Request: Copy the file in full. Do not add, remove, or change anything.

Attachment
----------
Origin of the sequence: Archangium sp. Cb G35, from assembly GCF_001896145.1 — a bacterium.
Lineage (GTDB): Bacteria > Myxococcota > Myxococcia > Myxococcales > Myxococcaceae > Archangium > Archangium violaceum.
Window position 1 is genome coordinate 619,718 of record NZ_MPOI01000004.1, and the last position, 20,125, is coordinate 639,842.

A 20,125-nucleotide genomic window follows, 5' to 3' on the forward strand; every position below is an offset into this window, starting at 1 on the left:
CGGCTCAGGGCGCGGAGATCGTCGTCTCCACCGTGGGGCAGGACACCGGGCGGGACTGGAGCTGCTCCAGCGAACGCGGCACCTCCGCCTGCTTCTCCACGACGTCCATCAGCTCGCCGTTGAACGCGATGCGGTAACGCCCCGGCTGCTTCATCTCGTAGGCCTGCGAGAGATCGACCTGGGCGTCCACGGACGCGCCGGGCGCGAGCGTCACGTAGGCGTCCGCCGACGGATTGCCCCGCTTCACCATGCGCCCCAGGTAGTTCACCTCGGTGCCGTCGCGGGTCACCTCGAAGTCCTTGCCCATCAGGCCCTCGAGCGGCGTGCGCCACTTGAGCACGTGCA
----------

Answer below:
Origin of the sequence: Archangium sp. Cb G35, from assembly GCF_001896145.1 — a bacterium.
Lineage (GTDB): Bacteria > Myxococcota > Myxococcia > Myxococcales > Myxococcaceae > Archangium > Archangium violaceum.
Window position 1 is genome coordinate 619,718 of record NZ_MPOI01000004.1, and the last position, 20,125, is coordinate 639,842.

A 20,125-nucleotide genomic window follows, 5' to 3' on the forward strand; every position below is an offset into this window, starting at 1 on the left:
CGGCTCAGGGCGCGGAGATCGTCGTCTCCACCGTGGGGCAGGACACCGGGCGGGACTGGAGCTGCTCCAGCGAACGCGGCACCTCCGCCTGCTTCTCCACGACGTCCATCAGCTCGCCGTTGAACGCGATGCGGTAACGCCCCGGCTGCTTCATCTCGTAGGCCTGCGAGAGATCGACCTGGGCGTCCACGGACGCGCCGGGCGCGAGCGTCACGTAGGCGTCCGCCGACGGATTGCCCCGCTTCACCATGCGCCCCAGGTAGTTCACCTCGGTGCCGTCGCGGGTCACCTCGAAGTCCTTGCCCATCAGGCCCTCGAGCGGCGTGCGCCACTTGAGCACGTGCA